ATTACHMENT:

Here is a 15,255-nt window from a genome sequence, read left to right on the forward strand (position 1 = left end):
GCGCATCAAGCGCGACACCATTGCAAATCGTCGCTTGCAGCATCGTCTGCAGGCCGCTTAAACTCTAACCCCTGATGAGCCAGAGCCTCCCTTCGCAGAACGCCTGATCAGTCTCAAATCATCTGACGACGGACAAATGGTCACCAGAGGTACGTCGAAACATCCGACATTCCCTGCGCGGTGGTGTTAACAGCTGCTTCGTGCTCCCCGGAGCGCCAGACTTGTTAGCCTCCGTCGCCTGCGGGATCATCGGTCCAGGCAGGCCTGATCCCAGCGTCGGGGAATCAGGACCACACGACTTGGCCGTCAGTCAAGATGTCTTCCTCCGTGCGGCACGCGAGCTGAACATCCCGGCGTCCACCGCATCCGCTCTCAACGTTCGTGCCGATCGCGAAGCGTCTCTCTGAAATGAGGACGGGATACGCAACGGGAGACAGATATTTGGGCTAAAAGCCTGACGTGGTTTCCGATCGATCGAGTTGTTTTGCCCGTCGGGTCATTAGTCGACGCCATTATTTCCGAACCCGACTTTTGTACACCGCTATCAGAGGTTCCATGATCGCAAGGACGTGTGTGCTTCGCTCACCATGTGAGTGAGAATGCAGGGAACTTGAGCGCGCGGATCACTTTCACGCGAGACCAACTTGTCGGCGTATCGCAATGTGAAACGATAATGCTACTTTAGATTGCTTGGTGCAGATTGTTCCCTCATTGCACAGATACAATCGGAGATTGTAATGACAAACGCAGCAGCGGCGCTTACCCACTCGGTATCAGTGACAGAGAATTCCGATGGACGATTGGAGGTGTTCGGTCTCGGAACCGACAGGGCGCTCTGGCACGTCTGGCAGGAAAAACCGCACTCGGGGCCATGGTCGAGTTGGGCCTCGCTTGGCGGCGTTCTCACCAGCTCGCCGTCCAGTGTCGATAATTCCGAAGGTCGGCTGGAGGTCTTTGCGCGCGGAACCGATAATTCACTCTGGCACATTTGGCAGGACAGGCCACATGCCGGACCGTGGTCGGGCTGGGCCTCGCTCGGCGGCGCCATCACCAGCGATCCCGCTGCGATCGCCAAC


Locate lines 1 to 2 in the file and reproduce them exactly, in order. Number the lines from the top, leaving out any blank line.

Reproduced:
Here is a 15,255-nt window from a genome sequence, read left to right on the forward strand (position 1 = left end):
GCGCATCAAGCGCGACACCATTGCAAATCGTCGCTTGCAGCATCGTCTGCAGGCCGCTTAAACTCTAACCCCTGATGAGCCAGAGCCTCCCTTCGCAGAACGCCTGATCAGTCTCAAATCATCTGACGACGGACAAATGGTCACCAGAGGTACGTCGAAACATCCGACATTCCCTGCGCGGTGGTGTTAACAGCTGCTTCGTGCTCCCCGGAGCGCCAGACTTGTTAGCCTCCGTCGCCTGCGGGATCATCGGTCCAGGCAGGCCTGATCCCAGCGTCGGGGAATCAGGACCACACGACTTGGCCGTCAGTCAAGATGTCTTCCTCCGTGCGGCACGCGAGCTGAACATCCCGGCGTCCACCGCATCCGCTCTCAACGTTCGTGCCGATCGCGAAGCGTCTCTCTGAAATGAGGACGGGATACGCAACGGGAGACAGATATTTGGGCTAAAAGCCTGACGTGGTTTCCGATCGATCGAGTTGTTTTGCCCGTCGGGTCATTAGTCGACGCCATTATTTCCGAACCCGACTTTTGTACACCGCTATCAGAGGTTCCATGATCGCAAGGACGTGTGTGCTTCGCTCACCATGTGAGTGAGAATGCAGGGAACTTGAGCGCGCGGATCACTTTCACGCGAGACCAACTTGTCGGCGTATCGCAATGTGAAACGATAATGCTACTTTAGATTGCTTGGTGCAGATTGTTCCCTCATTGCACAGATACAATCGGAGATTGTAATGACAAACGCAGCAGCGGCGCTTACCCACTCGGTATCAGTGACAGAGAATTCCGATGGACGATTGGAGGTGTTCGGTCTCGGAACCGACAGGGCGCTCTGGCACGTCTGGCAGGAAAAACCGCACTCGGGGCCATGGTCGAGTTGGGCCTCGCTTGGCGGCGTTCTCACCAGCTCGCCGTCCAGTGTCGATAATTCCGAAGGTCGGCTGGAGGTCTTTGCGCGCGGAACCGATAATTCACTCTGGCACATTTGGCAGGACAGGCCACATGCCGGACCGTGGTCGGGCTGGGCCTCGCTCGGCGGCGCCATCACCAGCGATCCCGCTGCGATCGCCAAC